The Garibaldi Walk
From the Hunters Hill Heritage Walks Guide.
The Cuneos were shopkeepers, yachtsmen and had a jazz band. ‘Cuneo’s Corner’ was a centre of social activity and ‘Cuneo’s Recreation Ground’ was on the opposite corner. The Garibaldi survived a threat of demolition in the 1970s.
A heritage-listed worker's cottage. Ann O’Donnell and John Jacob Hellmann (later Hillman) built this stone cottage in 1871, naming it Carrum Carrum. Hillman, the district’s first lamplighter, was a shoemaker and Ann had a dairy and an orchard next door.
The rebuilt Town Hall preserved most of the original façade and was opened by Sir Roden Cutler, State Governor, on 11 July, 1980.
Hunters Hill Public School
Residents built this school of local stone on land donated by Captain William Wright of Drummoyne. The building was furnished and given to the Education Department. It is a fine example of a simple Gothic-style schoolhouse of the Victorian period.
5 Alexandra Street
A 10-roomed house with shop and store built by John Cuneo in 1867. Property leased to Frederick Nelson until 1881. Nelson purchased No 5 Alexandra Street and also No 3 (Trafalgar Cottage) and extended the trading premises.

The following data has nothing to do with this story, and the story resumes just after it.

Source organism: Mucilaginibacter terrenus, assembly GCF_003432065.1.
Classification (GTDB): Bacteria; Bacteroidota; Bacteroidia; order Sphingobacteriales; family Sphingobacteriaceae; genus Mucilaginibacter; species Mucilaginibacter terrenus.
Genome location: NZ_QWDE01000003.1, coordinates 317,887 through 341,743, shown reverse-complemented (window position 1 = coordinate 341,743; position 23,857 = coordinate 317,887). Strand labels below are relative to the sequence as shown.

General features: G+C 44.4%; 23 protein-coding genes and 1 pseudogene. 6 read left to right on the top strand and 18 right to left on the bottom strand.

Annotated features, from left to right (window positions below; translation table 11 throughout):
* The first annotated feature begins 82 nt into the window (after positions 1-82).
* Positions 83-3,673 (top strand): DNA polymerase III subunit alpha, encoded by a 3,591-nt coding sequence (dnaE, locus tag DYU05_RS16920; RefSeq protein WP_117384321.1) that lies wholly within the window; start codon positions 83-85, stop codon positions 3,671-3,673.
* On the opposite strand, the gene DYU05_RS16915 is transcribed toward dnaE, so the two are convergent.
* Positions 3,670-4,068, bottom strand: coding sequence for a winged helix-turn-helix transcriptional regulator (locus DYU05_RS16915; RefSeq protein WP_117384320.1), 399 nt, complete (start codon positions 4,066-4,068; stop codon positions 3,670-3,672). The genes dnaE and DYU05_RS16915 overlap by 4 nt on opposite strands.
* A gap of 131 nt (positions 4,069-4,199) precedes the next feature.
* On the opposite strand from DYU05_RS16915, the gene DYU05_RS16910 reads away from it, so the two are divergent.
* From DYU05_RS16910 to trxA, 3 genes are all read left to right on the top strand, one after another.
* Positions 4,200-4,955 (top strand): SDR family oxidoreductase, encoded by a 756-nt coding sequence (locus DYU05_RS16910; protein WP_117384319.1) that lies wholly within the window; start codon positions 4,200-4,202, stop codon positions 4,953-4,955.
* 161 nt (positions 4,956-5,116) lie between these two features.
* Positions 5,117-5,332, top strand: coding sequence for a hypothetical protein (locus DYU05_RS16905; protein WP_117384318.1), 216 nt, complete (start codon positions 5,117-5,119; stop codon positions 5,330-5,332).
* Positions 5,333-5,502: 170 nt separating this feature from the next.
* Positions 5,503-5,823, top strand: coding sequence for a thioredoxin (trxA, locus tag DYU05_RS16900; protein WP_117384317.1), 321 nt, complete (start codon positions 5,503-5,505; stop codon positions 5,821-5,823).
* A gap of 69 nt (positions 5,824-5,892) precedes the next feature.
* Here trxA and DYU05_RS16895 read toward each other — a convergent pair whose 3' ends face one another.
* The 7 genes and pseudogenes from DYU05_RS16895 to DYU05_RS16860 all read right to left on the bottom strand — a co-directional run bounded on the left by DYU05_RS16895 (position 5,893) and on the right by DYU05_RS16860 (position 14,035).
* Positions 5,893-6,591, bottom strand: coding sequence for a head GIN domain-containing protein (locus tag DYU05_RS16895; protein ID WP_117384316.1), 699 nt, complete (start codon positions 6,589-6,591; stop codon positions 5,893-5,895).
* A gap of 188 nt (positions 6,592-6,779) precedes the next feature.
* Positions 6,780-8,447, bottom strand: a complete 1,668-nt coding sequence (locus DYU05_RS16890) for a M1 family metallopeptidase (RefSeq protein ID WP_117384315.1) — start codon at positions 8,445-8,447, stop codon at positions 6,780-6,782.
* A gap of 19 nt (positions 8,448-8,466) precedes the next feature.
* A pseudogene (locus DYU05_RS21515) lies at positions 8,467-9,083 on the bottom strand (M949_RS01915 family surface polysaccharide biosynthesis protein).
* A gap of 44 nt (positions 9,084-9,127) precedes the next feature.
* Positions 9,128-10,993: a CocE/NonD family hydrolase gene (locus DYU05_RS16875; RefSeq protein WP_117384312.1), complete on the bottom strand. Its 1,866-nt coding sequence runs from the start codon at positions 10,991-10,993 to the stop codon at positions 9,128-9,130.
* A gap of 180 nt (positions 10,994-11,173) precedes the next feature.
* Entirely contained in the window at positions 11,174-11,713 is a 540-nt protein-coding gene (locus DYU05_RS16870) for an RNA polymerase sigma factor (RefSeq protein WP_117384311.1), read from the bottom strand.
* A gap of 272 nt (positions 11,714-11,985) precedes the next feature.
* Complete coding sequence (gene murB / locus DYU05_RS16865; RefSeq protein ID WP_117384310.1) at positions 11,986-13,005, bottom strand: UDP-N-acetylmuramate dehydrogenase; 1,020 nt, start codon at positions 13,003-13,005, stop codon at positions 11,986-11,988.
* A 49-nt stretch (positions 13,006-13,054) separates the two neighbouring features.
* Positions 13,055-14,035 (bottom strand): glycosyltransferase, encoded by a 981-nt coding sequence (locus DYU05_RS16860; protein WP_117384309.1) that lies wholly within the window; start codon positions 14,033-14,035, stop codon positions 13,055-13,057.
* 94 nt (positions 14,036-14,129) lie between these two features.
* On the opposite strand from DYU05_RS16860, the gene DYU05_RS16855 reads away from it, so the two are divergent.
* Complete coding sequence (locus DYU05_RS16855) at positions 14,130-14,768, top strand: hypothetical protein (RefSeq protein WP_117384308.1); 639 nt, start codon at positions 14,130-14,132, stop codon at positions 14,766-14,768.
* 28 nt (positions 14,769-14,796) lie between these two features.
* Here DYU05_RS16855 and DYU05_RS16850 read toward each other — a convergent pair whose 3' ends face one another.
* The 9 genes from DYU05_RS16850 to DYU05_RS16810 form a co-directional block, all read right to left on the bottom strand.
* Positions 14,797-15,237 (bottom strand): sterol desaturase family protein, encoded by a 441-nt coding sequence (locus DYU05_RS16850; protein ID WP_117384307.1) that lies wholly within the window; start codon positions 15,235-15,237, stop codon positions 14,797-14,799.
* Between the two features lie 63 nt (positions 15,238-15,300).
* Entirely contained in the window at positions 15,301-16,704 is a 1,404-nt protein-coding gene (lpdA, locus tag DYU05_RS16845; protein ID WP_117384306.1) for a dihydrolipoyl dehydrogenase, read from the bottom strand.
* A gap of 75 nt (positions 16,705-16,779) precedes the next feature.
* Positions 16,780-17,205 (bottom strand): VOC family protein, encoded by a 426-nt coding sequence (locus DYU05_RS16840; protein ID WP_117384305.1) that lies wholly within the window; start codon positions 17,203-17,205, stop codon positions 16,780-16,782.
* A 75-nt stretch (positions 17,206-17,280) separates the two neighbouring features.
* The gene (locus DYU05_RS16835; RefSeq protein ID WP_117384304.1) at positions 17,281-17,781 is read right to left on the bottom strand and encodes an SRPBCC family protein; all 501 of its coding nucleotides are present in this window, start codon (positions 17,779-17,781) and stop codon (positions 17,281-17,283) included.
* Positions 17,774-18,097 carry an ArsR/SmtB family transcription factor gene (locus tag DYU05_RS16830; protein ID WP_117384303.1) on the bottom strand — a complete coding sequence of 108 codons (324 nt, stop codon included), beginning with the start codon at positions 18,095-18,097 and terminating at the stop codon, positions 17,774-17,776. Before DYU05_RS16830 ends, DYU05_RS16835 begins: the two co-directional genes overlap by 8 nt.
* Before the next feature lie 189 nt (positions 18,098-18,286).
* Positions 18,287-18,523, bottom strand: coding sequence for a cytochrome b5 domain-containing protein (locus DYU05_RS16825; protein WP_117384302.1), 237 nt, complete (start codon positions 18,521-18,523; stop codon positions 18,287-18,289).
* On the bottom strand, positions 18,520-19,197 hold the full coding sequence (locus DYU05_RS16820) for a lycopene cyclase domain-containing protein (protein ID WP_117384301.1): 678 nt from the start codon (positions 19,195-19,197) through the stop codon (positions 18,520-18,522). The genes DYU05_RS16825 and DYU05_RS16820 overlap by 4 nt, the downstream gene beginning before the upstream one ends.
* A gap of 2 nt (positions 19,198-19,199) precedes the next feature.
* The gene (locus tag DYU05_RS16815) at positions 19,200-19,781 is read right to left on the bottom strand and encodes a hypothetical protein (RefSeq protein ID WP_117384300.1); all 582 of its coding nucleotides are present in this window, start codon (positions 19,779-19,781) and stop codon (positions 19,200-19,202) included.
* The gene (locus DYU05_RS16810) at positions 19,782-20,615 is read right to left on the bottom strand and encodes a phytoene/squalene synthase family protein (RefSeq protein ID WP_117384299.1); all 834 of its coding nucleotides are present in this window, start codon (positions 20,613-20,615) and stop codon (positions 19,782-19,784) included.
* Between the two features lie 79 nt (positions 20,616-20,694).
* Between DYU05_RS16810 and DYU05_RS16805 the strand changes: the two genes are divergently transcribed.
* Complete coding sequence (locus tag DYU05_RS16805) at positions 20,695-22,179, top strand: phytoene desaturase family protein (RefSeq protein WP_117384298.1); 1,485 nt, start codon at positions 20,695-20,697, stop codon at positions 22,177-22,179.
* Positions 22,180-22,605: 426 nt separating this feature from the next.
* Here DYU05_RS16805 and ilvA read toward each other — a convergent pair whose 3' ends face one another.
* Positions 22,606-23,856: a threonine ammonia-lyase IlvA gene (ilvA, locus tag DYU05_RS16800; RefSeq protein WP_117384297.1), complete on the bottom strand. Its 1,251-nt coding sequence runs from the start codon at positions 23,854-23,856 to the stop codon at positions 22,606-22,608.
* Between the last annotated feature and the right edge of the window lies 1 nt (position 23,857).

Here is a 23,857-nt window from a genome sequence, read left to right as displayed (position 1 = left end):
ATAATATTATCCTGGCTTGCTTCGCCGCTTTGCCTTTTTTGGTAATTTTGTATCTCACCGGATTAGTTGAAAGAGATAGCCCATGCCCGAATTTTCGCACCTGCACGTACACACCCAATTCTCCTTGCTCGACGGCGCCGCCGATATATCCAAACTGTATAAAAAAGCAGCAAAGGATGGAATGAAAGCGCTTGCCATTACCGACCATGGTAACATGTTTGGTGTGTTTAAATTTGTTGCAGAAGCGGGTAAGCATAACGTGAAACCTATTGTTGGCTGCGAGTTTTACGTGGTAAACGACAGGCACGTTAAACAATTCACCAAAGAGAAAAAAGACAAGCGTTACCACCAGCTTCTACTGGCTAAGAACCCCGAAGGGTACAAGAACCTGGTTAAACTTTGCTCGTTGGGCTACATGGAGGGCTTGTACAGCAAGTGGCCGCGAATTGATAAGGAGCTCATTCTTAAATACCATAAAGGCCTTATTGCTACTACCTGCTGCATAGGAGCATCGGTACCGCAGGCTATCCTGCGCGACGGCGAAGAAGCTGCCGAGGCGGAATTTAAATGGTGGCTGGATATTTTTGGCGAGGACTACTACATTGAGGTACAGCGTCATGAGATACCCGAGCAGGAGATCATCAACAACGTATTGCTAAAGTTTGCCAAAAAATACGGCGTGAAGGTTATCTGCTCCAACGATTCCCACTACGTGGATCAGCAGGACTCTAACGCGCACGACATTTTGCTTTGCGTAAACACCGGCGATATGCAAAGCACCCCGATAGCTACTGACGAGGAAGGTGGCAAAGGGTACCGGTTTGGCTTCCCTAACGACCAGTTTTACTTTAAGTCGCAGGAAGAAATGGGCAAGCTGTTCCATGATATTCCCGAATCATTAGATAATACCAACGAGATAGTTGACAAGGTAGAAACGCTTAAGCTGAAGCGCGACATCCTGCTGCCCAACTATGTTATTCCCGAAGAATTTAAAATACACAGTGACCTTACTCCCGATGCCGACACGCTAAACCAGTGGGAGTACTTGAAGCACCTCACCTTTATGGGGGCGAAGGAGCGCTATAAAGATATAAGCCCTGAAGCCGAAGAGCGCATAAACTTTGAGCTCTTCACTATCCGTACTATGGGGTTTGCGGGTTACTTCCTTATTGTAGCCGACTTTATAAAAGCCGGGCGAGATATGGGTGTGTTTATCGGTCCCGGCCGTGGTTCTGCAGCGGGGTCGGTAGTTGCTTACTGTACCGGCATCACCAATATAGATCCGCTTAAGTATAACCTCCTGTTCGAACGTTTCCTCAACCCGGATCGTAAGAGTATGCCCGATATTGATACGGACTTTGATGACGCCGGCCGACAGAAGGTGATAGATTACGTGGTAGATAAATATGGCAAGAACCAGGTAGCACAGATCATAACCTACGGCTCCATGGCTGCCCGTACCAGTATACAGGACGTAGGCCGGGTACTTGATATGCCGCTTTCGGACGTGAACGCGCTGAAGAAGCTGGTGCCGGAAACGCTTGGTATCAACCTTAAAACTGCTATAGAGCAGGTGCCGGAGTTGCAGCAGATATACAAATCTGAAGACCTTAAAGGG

The Gladstone 1882
Corner Alexandra and Mount Streets
A migrant from County Leitrim in Ireland, Felix Cullen subdivided a large estate here. He built several houses and this as a private boarding house in 1882. It became the Gladstone Hotel in 1887.
1 Madeline Street
This grand 11-room stone house was built by Felix Cullen in 1886 for letting and owned by his widow until 1906. A quarry operated on the steeply sloping western side of the garden for some years. The well-known journalist James Kingston [‘King’] Watson and his wife Eleanor spent years restoring Kyarra in the 1950s.